Three Thoughts on the Invasion of Ukraine
It is a week for inspiration and reflection.
This week I am in North Carolina, and I had expected to kick off a series that explores different communication styles within the United States.
That will have to wait. It is impossible to ignore the war in Ukraine.
Last week I wrote about time orientation, and how it influenced the communication from Russia and the United States. That had come on the heels of speeches from both countries’ leaders.
This week, I choose to focus only on Ukraine, and I will share that this is personal for me.
My maternal grandparents were Russian and Ukrainian. I could never pin them down on the specific breakdown, nor do I think they really knew. In the late 19th and early 20th centuries, their ancestors had moved around a lot. Geographical borders shifted.
Yet they both identified as Ukrainian, and therefore as a child, so did I.
My grandfather died eight months ago. I spoke at his eulogy and shared the biographical details of his life.
I saved for the end the one connection he and I alone shared—a love of languages.
There was only one fitting way for me to say goodbye.
And so, the last words I ever spoke aloud to my grandfather, both in person and in memoriam, were Ukrainian: do pobachennya.
The war continues, and my heart and head follow updates continually.
Here are three communication-related observations that I expect will resonate for many years:
Genuine leadership inspires. President Zelensky was mocked as a comedian-turned-politician. Yet he has become the leader the nation needed. He has become a leader that the world admires. He has donned body armor and stayed in Kiev to fight. He meets with soldiers for breakfast. He has inspired everyday citizens to take up arms, to work together, and to put their lives at risk. He is the leader we hope we would be in the same situation. When I see pictures of him with his wife and small children, before the invasion, I cannot help but get emotional. His family remains in the country. “The enemy has marked me as target No. 1, my family as target No. 2,” he said to Ukranians early in the invasion. He continues to post transparent, honest updates to social media with unmatched genuineness. When offered an evacuation from U.S. forces, he replied with a sentence that will go down in history: “The fight is here; I need ammunition, not a ride.” Zelensky has applied the basics of leadership communication. He has expressed a clear mission, and he has followed up his words with his actions. In doing so, he has inspired the world.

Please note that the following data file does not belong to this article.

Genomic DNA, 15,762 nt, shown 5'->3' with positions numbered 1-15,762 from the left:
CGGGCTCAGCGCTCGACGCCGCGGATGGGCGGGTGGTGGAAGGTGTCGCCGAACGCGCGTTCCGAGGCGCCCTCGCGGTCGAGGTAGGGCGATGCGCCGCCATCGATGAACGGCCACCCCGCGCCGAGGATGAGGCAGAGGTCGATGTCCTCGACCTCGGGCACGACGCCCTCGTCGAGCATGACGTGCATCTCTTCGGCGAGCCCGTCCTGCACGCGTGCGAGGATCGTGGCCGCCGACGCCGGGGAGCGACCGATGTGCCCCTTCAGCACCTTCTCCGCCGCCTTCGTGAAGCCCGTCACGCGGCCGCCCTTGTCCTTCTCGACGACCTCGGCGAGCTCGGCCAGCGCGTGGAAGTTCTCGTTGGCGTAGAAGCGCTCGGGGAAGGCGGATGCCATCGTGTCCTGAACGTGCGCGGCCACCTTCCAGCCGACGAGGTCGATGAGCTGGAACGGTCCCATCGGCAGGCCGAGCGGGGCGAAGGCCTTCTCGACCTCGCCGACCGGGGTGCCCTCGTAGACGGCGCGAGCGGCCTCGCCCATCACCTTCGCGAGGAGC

Technology helps when we need it. On the whole, I believe that social media causes more harm than good. Yet in this case, social media has allowed people to understand the full scope of the battle. Kira Rudik, a member of Ukraine’s parliament, tweeted a picture of herself holding a kalashnikov rifle and vowing to fight. The tweet went viral instantly. She was booked on seemingly every news organization in the United States, where she was able to press her case for what Ukraine needed: a no-fly zone, weapons, and support. Her message was consistent and her urgency came through on the air. Technology has also allowed President Zelensky to meet with world leaders in real time. On February 24, he pressed his case via videoconference during the emergency session of European Union leaders. It happened in real time, and from the soon-to-be battleground of Kiev. This speech has been credited with swaying the minds of European leaders to the side of Ukraine and generating support. The New York Times reported, “His intervention will be part of history, said the official, who was in the room. It was very emotional, leaders were deeply affected.” Technology has allowed Ukraine’s leaders to share information quickly and accelerate the global response.
Our similarities outweigh our differences. This is perhaps the biggest reminder from a cross-cultural communication standpoint. The global response is heartening. As someone who spends a lot of time researching and thinking about the differences among people and cultures, I am reminded that some ideas remain near-universal. We can find bridges to communicate in the face of oppression. We can empathize with others. We can connect on deep, emotional levels through images alone. Language is not a barrier to understanding. When I watch protests in cities and towns across the world, I swell with pride in humanity. Perhaps among the bravest protestors are those in Russia who face imprisonment and physical abuse for their actions. From Moscow to Siberia, citizens are risking their own well-being on behalf of their neighbors in Ukraine. Many of the political issues that stoke hatred on a day-to-day level seem trivial in a time like this. I am hopeful that the events in Ukraine can lead to better communication, and that communication can improve our communities, our nations, and the world.
Do you have other thoughts? Share them in the comments below